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‘Self-confidence a must in diving’ Having a disability no excuse in not pursuing your dream

SOME people bow out as soon as they come across an obstacle, some try to overcome it, but eventually yield to the adversity. But others will do what it takes to tear down that wall obstructing their path to glory; they do not yield to whatever hardship life throws at them, for the greater the obstacle, the greater glory in overcoming it. Such is the case with Faisal Al-Musawi, a Kuwaiti youth who experienced a horrible car accident that left him paralyzed from the waist down.

Despite Faisal’s disability, he did not falter from fulfilling his childhood dream of becoming a diver, with courage, determination and help from family, as well as his diving trainer, his dream was fulfilled.
In this interview, Faisal, through his experience, talks about the challenges of a handicapped diving enthusiast and what can be done to make life for people like him better in Kuwait.  Along with him is his diving trainer, Mishari Al Khabaz, who revels in Faisal’s achievement and explains the challenge from his angle.

Question: Let me begin with the trainer. Give us a brief idea about your experience in training Faisal.
Mishari: Before we accept any person with a disability for the training course, the Professional Association of Diving Instructors (PADI), which is the organization that we work in accordance to, and issues the diving licenses, requires the applicant to provide us with a doctor’s note, stating that he\she is capable of undertaking physical training.
The first license a trainee can gain is the “open water” diving license, which starts with 5 classes, where the trainee learns the essentials in terms of equipment definitions, the science behind diving and the marine environment.
To Faisal, this part of the course was easy for him; it was when we started the practical training where he found some difficulties because of his disability.
I had to teach him how to assembly his equipment on the ground, as well as dissembling it under water and reassembling it once again, all that while trying my best to keep him safe.
Most trainees face difficulties during the practical training, but it seemed easy to Faisal, I admired Faisal’s determination to overcome the hardships that normal people usually struggle to overcome during practical training, such as breaking that “breath under water” barrier.

Q: Would you say that the most difficult part of your role as a trainer is ensuring Faisal’s safety?
Mishari: yes, that was the most difficult part, his safety was prioritized, with Faisal’s disability; I had to improvise in almost everything, for instance, when we were training under water at the pool, divers usually weary scuba fins, since Faisal is disabled from the waist down, scuba fins are practically useless, in order to get a feel of what Faisal is going though, I removed mine.

Q: Coming to Faisal, when did you start training to be a diver?
Faisal: I started in 2009 and got my first license which was the “open water” license in 2010.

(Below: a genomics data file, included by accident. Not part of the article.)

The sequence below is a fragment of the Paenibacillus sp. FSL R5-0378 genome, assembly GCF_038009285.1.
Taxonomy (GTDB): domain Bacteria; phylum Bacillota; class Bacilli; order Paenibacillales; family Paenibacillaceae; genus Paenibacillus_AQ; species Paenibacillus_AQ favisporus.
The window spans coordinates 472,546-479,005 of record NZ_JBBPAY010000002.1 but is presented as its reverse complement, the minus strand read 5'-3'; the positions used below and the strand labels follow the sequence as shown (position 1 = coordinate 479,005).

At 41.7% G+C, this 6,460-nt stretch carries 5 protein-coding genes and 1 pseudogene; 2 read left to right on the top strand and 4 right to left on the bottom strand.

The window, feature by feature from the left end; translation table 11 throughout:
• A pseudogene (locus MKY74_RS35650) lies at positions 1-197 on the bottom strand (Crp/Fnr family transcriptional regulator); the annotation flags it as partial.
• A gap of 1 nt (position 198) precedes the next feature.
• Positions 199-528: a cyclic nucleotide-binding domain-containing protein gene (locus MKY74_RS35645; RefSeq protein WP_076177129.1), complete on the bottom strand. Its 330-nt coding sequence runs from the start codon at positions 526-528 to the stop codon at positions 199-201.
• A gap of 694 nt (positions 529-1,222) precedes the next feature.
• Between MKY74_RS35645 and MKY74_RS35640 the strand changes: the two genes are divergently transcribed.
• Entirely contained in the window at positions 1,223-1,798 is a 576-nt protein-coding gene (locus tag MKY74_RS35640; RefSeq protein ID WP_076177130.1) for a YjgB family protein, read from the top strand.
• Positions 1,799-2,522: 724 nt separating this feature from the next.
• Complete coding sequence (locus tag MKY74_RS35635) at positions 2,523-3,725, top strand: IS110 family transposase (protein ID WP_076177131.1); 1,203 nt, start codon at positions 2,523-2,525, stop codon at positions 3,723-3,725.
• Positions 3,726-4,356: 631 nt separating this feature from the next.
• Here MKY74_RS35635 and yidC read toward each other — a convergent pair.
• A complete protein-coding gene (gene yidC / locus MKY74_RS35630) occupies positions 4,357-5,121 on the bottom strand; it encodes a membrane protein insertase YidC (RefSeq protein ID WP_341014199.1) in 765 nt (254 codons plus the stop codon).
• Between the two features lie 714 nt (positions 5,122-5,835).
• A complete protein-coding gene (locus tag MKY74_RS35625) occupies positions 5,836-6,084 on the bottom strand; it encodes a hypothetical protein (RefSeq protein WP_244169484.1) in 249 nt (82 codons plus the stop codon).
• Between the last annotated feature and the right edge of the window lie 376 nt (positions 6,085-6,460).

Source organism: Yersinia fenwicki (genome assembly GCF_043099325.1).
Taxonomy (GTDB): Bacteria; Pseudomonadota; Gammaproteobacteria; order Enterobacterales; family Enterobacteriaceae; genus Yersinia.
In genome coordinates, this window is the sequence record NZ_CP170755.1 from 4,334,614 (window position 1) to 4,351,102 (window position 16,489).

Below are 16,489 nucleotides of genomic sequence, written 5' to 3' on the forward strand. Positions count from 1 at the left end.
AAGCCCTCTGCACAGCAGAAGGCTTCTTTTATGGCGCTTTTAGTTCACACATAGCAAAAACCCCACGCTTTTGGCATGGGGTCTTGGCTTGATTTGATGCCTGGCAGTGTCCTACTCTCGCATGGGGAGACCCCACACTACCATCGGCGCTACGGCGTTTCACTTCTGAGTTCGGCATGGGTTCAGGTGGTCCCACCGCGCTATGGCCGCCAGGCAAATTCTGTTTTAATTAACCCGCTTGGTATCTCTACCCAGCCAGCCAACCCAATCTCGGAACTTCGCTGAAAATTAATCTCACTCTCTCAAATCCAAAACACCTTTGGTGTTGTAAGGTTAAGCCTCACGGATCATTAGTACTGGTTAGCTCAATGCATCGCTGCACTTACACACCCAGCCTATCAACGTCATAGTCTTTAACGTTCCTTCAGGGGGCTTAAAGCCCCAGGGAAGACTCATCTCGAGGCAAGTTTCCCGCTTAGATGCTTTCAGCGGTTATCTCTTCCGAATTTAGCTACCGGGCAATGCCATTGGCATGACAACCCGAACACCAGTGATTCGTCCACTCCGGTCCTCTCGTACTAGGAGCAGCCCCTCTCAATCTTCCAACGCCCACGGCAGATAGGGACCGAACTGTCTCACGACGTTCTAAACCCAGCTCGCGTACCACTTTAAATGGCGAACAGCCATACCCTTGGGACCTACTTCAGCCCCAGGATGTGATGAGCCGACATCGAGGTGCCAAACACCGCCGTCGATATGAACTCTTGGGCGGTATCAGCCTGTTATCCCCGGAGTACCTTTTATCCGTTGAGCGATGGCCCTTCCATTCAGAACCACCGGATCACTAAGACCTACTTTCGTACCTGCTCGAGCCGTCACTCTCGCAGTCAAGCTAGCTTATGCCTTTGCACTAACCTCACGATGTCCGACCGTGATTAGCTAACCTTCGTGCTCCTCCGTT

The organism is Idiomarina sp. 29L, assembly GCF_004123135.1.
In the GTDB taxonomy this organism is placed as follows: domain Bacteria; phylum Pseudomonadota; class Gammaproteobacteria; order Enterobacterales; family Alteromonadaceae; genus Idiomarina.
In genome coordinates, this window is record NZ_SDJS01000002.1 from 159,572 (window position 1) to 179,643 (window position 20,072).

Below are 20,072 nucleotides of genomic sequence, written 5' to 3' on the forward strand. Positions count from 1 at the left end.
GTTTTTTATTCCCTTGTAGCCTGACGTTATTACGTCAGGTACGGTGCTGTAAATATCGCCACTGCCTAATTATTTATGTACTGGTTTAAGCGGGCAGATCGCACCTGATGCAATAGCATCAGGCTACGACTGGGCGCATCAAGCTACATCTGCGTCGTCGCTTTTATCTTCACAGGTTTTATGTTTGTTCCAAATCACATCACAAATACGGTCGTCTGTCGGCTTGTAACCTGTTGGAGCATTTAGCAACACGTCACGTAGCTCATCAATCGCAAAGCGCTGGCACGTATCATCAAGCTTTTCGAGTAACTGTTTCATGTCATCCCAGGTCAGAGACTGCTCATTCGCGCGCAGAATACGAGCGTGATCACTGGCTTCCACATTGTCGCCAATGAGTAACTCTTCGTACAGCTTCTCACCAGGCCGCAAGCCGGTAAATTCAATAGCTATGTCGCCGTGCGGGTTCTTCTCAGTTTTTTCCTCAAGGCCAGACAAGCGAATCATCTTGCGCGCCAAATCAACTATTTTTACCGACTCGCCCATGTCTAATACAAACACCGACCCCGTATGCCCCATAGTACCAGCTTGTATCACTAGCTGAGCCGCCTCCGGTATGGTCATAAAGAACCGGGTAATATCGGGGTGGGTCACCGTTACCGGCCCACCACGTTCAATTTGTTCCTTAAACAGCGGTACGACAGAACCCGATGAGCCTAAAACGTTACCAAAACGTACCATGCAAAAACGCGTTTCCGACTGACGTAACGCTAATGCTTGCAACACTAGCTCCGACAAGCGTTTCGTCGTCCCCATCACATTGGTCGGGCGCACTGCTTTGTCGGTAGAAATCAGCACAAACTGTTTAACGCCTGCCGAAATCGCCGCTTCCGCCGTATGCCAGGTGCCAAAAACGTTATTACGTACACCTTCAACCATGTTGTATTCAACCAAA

The open water license that Faisal acquired enables him to dive down to 18 meters, and use the required equipment just like any other trainee; we did not grant him special equipment.

Q: Aren’t there special equipments that would have aided Faisal in his training?
Mishari: Yes, I suggested for him to use the “under water scooter” to aid him but he refused, to this day he is adamant in refusing any special aid.
Faisal: That’s true, I didn’t want any special treatment or aid during training nor after, I wanted to be treated like any other trainee, and to dive like any other diver, granted that it is more tiring for me, but at least I am diving like any other diver out there.

Q: What made you lean towards diving?
Faisal: I’ve always dreamt of diving as a kid, but I experienced an incident where I almost drowned, and since then I developed a fear of water, but after my accident which caused my disability, my “disability” itself gave me a strong determination to overcome obstacles, so as part of physical therapy, I started swimming again, overcoming my fear of water and leading me to pursue my childhood dream of diving.

Q: What was the biggest obstacle you have faced in terms of your disability, and in diving?
Faisal: Regarding my disability, it would be merging with the society, being born with a disability is different to my case; I had to re-learn how to deal with everything, figuring life out all over again, but thanks to Allah I successfully overcame this obstacle.
Regarding diving, it would have to be my very first dive into the sea, I was so nervous that I almost changed my mind and to go back home.
Mishari: I would like to add that diving in Kuwait or in the Gulf in general is not like diving anywhere else, here in Kuwait we have what we call a “harsh diving environment,” we have bad visibility under water, as well as strong currents.

Q: What other difficulties did you face during your training?
Faisal: Almost everything done for the first time is difficult, I didn’t really face “difficulties” per say, more like “challenges.” For example, when we was training in shallow water, I was required to stand up, in my case I could not do such things, therefore my trainer had to pick me up and proceed accordingly, or when we were training to gain natural buoyancy under water, which would have been easy if I was able to use my legs.